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Afghans fight Joe Biden’s plan to give $3.5B in assets to 9/11 victims

Protesters gathered in Kabul Saturday to demonstrate against President Joe Biden’s controversial decision to free up $3.5 billion in frozen Afghan assets held in the United States to give to the relatives of 9/11 victims in America.

The demonstrators outside Kabul’s Eid Gah Mosque said the money should go to Afghans as compensation for the tens of thousands of Afghans killed during the 20-year war.

Biden signed an order Friday that allocates another $3.5 billion in Afghan assets to go into a United Nations trust fund that will provide humanitarian aid in Afghanistan.

The Afghan economy has been on the brink of disaster since the Taliban’s reconquest of the country in August 2021. Opponents of Biden’s plan are skeptical about how the United Nations will actually handle that money.

All the funds have been frozen in the U.S. banking system since the Taliban seized back to power. Before that, they were used to help hospitals, schools, factories and government ministries. 

Afghan protesters condemned President Biden’s decision to seize their country’s assets and reallocate them to Americans.
AP Photo/Hussein Malla

Torek Farhadi, a financial adviser to Afghanistan’s former US-backed government, questioned the UN’s control of the Afghan Central Bank reserves.

That money, he said, is not meant for humanitarian aid but “to back up the country’s currency, help in monetary policy and manage the country’s balance of payment.” Farhadi also said he wasn’t sure whether Biden’s order was legal.

“These reserves belong to the people of Afghanistan, not the Taliban. … Biden’s decision is one-sided and does not match with international law,” said Farhadi. “No other country on Earth makes such confiscation decisions about another country’s reserves.”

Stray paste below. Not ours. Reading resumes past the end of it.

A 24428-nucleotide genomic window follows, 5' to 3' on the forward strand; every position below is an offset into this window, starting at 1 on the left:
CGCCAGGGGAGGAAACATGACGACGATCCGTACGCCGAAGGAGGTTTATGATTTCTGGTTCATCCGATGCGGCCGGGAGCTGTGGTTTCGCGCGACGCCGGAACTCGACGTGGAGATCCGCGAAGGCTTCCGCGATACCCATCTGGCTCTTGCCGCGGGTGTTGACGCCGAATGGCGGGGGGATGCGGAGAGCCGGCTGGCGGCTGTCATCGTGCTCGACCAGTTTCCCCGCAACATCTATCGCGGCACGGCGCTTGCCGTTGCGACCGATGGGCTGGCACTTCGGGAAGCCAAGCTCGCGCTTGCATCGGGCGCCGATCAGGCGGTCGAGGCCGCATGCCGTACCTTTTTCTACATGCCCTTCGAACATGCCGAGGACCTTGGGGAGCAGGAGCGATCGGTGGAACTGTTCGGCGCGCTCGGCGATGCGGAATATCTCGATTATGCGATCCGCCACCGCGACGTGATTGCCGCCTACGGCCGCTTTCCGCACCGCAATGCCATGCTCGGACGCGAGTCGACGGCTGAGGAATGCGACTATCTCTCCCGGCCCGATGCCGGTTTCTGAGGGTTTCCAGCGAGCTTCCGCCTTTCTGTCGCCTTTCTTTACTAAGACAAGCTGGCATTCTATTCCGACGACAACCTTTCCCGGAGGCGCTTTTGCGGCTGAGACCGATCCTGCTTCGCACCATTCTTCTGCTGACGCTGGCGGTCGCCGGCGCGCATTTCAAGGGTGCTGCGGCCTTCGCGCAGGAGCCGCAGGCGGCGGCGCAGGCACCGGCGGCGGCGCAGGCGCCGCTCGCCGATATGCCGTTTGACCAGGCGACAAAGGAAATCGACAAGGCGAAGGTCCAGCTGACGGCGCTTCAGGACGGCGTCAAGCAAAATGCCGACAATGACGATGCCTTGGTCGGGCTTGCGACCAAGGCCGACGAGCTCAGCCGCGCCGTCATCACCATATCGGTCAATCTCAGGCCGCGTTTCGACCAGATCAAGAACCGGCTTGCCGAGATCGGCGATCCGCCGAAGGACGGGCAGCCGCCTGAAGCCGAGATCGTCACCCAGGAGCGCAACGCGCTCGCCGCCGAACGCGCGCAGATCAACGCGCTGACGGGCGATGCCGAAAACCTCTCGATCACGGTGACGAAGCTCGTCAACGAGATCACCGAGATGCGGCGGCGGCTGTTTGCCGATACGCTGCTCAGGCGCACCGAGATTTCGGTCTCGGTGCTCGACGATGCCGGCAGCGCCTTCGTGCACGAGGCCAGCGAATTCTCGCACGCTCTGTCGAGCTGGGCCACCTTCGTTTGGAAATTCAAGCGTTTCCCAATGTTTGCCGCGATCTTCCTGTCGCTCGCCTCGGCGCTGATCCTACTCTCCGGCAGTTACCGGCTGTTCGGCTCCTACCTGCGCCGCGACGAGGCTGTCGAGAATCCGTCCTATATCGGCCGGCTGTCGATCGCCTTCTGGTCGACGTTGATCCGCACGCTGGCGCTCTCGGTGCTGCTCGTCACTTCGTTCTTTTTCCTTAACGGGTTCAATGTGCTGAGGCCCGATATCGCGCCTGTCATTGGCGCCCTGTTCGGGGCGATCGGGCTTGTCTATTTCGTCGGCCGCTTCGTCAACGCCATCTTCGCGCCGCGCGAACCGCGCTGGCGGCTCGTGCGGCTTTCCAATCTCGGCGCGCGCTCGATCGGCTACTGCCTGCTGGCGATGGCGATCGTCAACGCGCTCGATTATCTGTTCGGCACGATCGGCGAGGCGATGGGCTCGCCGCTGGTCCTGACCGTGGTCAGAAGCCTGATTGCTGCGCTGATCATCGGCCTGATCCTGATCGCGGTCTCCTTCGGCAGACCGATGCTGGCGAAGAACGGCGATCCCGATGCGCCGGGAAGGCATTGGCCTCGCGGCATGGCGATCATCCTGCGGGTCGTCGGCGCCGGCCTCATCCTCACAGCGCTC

President Biden signed an executive order on Feb. 11, 2022, to create a pathway to split $7 billion in Afghan assets frozen in the US to fund humanitarian relief in Afghanistan and to create a trust fund to compensate 9/11 victims.
President Biden signed an executive order on Feb. 11, 2022, set to split $7B in Afghan assets frozen in the US to fund humanitarian relief in Afghanistan and to create a trust fund to compensate 9/11 victims.
AP Photo/Patrick Semansky

Afghanistan has about $9 billion in assets overseas, including the $7 billion in the United States. The rest is mostly in Germany, the United Arab Emirates and Switzerland.

Signs in English at Saturday’s protest accused the United States of being cruel and of stealing the money of Afghans.

Taliban political spokesman Mohammad Naeem accused the Biden administration in a tweet late Friday of showing “the lowest level of humanity … of a country and a nation.”

Afghan protesters demonstrate, condemning President Biden's decision in Kabul, Afghanistan on Feb. 12, 2022.
Afghan protesters demonstrate condemning President Biden’s decision in Kabul, Afghanistan on Feb. 12, 2022.
AP

“I can’t remember the last time so many people of such vastly different world views were so united over a US policy decision on Afghanistan,” he tweeted.

With Post Wires

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